• Amanuensis. Copying official documents can be useful at times.
    • Animal messenger. Rarely practical, but doesn't really cost anything either.
    • Duplicate. As with Amanuensis.
    • Enchant / Disenchant Item. Possibly required to get the items you want.
    • Hallucinatory item. Useful for creating hiding places, by making an illusory wall.
    • Knock. This actually can open things that the Thievery skill cannot.
    • Magic mouth. Also useful for sending messages, although the Sending ritual is better.
    • Make whole, since craft skills no longer exist.
    • Remove condition, technically the cleric's job but too good not to list.
    • Sending, if you really need to get a message across.
    • Tenser's Floating Disc, without doubt the best low level ritual.

    And for heroic tier, that's pretty much it. Anything else is all too easily duplicated with physical tools (e.g. Excavate) or too easy to ignore (Arcane Lock, for one) or much too limited to be of actual use (e.g. Water Walk). Your money is better invested elsewhere.
    Note, however, that many DMs tend to handwave the many restrictions on rituals and lets them work by their fluff text, rather than their rules (e.g. let Commune With Nature actually find something rather than give you three yes-or-no answers). In this case, they may become useful in your campaign.



    Heroic Feats
    • Action surge and Human perseverance: as said, humans have the best racial feats. They're not top priority, but good to have.
    • Armor proficiency, leather: aside from looking darn stylish (Batman in cloth? Pleaaase...), a +2 AC bonus for the cost of one feat is not something you'll regret.
    • Astral fire, burning blizzard, and so forth: don't take them. The goal here is versatility, not damage. And, +1 damage for a feat isn't such a good deal anyway.
    • Durable and Toughness: although many people recommend them for the squishy wizard, in my experience they aren't a priority - I've yet to use more than half my healing surges on any day. As long as you stay in the back and the Defenders do their job, you can get by many combats without getting hit. Note that several character backgrounds give you the equivalent of a free Toughness feat (Impiltur and Thay in the Forgotten Realsm, Auspicious Birth or Bad Sign otherwise).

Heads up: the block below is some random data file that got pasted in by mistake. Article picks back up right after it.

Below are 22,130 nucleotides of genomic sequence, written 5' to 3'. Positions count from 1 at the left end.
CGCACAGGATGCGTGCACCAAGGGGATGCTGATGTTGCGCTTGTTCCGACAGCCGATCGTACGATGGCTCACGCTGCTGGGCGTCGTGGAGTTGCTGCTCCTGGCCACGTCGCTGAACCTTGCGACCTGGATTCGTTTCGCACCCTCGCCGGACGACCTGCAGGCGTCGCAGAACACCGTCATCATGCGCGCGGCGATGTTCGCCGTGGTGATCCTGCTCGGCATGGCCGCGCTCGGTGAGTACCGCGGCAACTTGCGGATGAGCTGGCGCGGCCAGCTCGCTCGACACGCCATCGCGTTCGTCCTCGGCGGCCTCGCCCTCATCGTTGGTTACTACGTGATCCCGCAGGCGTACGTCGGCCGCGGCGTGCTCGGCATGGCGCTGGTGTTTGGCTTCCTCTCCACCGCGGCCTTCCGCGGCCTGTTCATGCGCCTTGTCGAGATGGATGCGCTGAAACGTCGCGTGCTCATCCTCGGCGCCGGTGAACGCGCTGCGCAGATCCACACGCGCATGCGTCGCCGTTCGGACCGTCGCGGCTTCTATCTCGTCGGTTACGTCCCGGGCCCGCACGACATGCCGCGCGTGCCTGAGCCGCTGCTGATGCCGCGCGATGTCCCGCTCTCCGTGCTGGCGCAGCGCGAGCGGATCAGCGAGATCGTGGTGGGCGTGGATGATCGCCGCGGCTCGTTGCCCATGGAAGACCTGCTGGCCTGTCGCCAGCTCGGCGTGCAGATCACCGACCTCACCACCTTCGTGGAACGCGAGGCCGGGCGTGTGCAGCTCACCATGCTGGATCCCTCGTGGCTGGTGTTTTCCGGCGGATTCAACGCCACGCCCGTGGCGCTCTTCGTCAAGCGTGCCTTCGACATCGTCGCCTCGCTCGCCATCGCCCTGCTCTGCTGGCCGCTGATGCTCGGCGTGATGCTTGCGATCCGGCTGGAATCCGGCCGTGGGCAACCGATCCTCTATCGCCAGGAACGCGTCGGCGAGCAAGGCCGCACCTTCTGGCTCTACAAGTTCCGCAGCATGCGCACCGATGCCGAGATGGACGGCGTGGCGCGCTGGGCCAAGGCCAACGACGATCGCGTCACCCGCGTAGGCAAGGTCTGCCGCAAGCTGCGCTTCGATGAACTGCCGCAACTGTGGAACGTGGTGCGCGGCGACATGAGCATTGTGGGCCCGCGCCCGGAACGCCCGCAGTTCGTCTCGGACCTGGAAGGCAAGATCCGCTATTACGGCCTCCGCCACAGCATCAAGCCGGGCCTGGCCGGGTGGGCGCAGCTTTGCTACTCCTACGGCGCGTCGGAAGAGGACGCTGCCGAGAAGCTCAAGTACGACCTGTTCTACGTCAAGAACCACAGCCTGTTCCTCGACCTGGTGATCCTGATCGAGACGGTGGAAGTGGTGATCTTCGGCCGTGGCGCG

• Elven precision: in a word, don't. If you do the math on it, the bonus is too small and doesn't come up often enough to make a difference.
    • Expanded spellbook: although thematically appropriate, this feat is surprisingly pointless most of the time. This is because you generally won't know what you'll be facing anyway, and on many levels there aren't enough useful powers to warrant picking three.
    • Improved iniative: always a good choice, unless you're using Quick Draw to take items from your belt.
    • Jack of all Trades: thematically appropriate, and very versatile. But since Arcane Power there are so many good feats for wizards that you may not have room for this one.
    • Linguist: depending on your campaign, this may range from highly useful to the utterly worthless. Consult your DM. But whenever you meet other races in a non-combat situation, it is highly appropriate for the well-prepared Batman to be able to speak to them.
    • Quick draw: this lets you react to any situation by drawing the proper tool from your Utility Belt, and gives an initiative bonus to boot. Not all that great at level 1, but take it as soon as your arsenal is reasonably stocked. Remember that it requires 13 dexterity.
    • Ritual caster: you get it for free, and it's definitely better than the alternative, alchemy. Plus you may need Enchant Item to get the items you want.